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Ideas for Communicating With Your Autistic Child

Ways to strengthen your connection with your ASD child.

Although their brains work differently, you can communicate with children with ASD (autism spectrum disorder). Think of each communication like molding a brick. At first, the brick is wet and doesn’t support much, but each brick made solidifies and eventually supports the ones which will be placed on top of it. As the bricks set, they begin to form a foundation.

A perfect example is the following communication between my friend Christine and her autistic daughter, Carly. Carly recently returned to middle school, and when Christine asks how her day went at school, she doesn’t always answer.

However, the week following the start of school, Christine applied for a part-time retail job. She hadn’t worked in public for many years, and the anxiety of applying for the position hit her. She thought, “What if some people don’t like me or I don’t like some of them? What if I’m not happy there? What if they expect too much from me?"

When Christine discussed the situation with her sister, her sister said, “Christine, do you think this is how Carly must feel about going to school?” Christine thought for a moment and said, “There’s a good chance she might.” So, Christine decided to share her feelings with her daughter about the new job and what was worrying her. A big smile spread across Carly’s face, “That’s how I feel about school! Now you know how I feel; welcome to my world!”

That’s when Christine realized there was another way to communicate with her autistic daughter. By learning how to build these connections, you prepare your kids for and support them through transitions even when you’re not with them.

Ways to Communicate with Your Autistic Child:

Share Common Feelings

Instead of focusing on how you are different, tune in to how you and your child are similar. They are autistic and do things differently.

Respect Your Child’s Need for Daily Structure

When they know what’s coming, anxiety decreases, making communication easier. Carly was a miserable baby before Christine put her on a strict schedule. Carly happily latched right onto this structure and, as a toddler, would even start climbing up the stairs to her bedroom before she knew it was nap time. Consistent routines may help your child feel safe and that they have a sense of control over the change in their lives.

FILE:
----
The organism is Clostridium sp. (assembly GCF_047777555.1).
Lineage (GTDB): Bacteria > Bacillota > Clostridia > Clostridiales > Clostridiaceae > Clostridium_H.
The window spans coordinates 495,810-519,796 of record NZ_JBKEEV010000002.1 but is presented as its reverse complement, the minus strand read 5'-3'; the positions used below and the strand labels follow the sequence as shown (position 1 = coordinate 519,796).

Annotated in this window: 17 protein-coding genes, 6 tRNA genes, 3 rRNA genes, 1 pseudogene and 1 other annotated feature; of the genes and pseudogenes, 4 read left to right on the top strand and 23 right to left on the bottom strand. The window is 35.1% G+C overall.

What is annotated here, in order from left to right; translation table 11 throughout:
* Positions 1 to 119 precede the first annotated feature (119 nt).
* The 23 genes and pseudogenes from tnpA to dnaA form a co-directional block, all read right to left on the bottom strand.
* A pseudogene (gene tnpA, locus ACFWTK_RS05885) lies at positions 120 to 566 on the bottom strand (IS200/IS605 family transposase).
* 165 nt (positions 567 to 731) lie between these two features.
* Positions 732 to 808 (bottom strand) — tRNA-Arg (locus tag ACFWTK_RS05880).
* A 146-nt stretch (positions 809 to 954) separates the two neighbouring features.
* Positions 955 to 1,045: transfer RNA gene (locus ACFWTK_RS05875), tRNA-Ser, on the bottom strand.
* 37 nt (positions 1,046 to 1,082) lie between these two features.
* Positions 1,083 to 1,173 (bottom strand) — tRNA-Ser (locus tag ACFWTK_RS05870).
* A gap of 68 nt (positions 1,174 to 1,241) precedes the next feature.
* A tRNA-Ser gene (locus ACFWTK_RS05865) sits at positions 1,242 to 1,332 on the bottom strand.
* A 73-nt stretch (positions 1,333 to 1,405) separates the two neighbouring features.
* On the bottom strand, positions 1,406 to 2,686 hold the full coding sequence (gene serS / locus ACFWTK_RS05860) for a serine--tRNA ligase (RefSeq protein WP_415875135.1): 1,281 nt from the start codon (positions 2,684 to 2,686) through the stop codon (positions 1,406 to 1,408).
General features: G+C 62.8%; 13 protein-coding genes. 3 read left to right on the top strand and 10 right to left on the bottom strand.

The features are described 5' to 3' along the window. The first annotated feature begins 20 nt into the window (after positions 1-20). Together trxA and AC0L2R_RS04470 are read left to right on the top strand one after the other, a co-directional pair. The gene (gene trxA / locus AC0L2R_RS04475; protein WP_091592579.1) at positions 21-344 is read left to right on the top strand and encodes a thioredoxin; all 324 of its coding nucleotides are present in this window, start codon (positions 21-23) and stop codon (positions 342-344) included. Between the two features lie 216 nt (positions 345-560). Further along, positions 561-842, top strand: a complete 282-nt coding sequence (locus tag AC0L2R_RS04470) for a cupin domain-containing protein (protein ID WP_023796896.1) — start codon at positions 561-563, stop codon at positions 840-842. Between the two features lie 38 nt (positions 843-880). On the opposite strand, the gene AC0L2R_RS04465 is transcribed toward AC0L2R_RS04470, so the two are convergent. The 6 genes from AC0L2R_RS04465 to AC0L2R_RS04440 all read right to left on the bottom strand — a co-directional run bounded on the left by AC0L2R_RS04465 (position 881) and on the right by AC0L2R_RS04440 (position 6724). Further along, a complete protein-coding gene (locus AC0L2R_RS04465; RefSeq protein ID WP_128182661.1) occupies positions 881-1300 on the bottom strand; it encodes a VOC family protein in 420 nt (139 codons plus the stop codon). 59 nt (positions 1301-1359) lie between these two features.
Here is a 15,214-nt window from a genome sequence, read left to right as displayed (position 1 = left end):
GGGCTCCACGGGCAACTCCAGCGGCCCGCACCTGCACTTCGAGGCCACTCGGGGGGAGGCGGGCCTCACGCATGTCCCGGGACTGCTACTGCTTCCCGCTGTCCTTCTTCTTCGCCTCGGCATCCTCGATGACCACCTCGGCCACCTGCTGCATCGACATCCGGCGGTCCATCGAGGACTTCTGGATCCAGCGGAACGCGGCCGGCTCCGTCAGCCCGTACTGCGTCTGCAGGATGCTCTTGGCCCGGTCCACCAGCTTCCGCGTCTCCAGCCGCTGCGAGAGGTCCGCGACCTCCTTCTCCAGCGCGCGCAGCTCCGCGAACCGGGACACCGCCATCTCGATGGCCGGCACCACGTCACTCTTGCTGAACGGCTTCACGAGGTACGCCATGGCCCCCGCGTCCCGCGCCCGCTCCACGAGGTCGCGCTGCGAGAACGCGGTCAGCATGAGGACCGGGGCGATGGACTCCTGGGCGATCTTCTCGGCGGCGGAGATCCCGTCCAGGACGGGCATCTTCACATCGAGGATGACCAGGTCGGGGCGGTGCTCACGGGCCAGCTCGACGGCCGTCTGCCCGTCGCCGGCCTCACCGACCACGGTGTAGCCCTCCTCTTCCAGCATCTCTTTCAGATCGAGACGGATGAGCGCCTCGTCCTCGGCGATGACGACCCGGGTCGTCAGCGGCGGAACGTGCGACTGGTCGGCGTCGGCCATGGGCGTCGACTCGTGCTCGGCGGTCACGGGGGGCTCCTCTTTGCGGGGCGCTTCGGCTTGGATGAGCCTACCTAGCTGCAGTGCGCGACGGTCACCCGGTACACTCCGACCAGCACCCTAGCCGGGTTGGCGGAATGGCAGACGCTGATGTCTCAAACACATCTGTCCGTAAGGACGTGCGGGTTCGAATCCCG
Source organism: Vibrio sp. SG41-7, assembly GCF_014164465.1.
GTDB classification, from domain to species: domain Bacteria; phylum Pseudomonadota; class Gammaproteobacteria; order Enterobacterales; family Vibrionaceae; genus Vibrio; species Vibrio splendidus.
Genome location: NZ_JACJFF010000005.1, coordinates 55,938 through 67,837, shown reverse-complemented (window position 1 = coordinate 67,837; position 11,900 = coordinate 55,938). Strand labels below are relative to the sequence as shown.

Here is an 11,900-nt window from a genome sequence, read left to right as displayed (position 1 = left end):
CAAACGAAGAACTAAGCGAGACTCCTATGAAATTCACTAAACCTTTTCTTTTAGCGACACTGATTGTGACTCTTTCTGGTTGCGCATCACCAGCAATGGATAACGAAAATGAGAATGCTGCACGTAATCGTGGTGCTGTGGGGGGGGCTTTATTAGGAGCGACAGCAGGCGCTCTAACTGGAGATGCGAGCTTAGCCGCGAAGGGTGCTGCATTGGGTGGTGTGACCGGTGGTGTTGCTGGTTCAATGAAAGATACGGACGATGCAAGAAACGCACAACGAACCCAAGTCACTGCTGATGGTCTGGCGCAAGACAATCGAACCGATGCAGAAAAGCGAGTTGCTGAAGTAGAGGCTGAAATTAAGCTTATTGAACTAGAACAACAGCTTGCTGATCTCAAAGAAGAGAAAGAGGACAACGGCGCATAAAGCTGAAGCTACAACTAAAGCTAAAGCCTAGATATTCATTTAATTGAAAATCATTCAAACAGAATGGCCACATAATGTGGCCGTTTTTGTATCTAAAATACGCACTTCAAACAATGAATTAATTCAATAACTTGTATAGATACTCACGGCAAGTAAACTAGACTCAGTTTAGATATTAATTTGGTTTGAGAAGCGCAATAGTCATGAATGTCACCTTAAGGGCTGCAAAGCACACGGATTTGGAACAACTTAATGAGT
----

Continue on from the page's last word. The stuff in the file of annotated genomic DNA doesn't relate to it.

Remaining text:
Mikhail Nilov/Pexels
Source: Mikhail Nilov/Pexels

Presume Competence

When the autism diagnosis comes in, the neurologists often lowball you. They tell you everything your child won’t be able to do. They can communicate with you; it may just look different. Presume that they can and offer patience when it’s needed.

Give Your Child Choices

A lack of control breeds anxiety in autism; even if the choices are yours, try to give them options. Allowing children with ASD to make choices helps develop problem-solving skills, builds self-esteem, teaches the responsibilities of making choices, and helps to reduce conflicts. Opportunities to communicate and make choices help reduce the chance of interfering behavior and gives the child some control over aspects of their life.

Simplify your Language

If your child is nonverbal, try speaking using single words. For example, if the child is playing with blocks, hold the block and say, “block." If your child already speaks using single words, try short phrases, such as, “stack blocks,” or, “build blocks.” As things progress, start adding one or more words to simple phrases. As a general rule of thumb, speak in phrases with one more word than your child is using.

 Venita Oberholster/Pixabay
Source: Venita Oberholster/Pixabay

Find Out How They Have Fun and Join Them

Scripting is an activity where an autistic child will take lines or whole scenes from a book or a show and use them to communicate. Christine would join Carly in doing this; it became a game between them, a way to have fun and connect. Christine could start a script when Carly was angry, which would defuse the situation.

The Bottom Line

Communicating with your autistic child can help them through transitions like returning to school or moving from one activity to another. Using communication to strengthen your relationship with your child (remember the bricks) eventually enables you to understand better how they feel. When your child feels understood, their anxiety decreases, making transitions easier.

And even though every person with autism can learn to communicate, it’s not always through spoken language. Nonverbal individuals with autism have much to contribute to society and can have a meaningful and fulfilling life.

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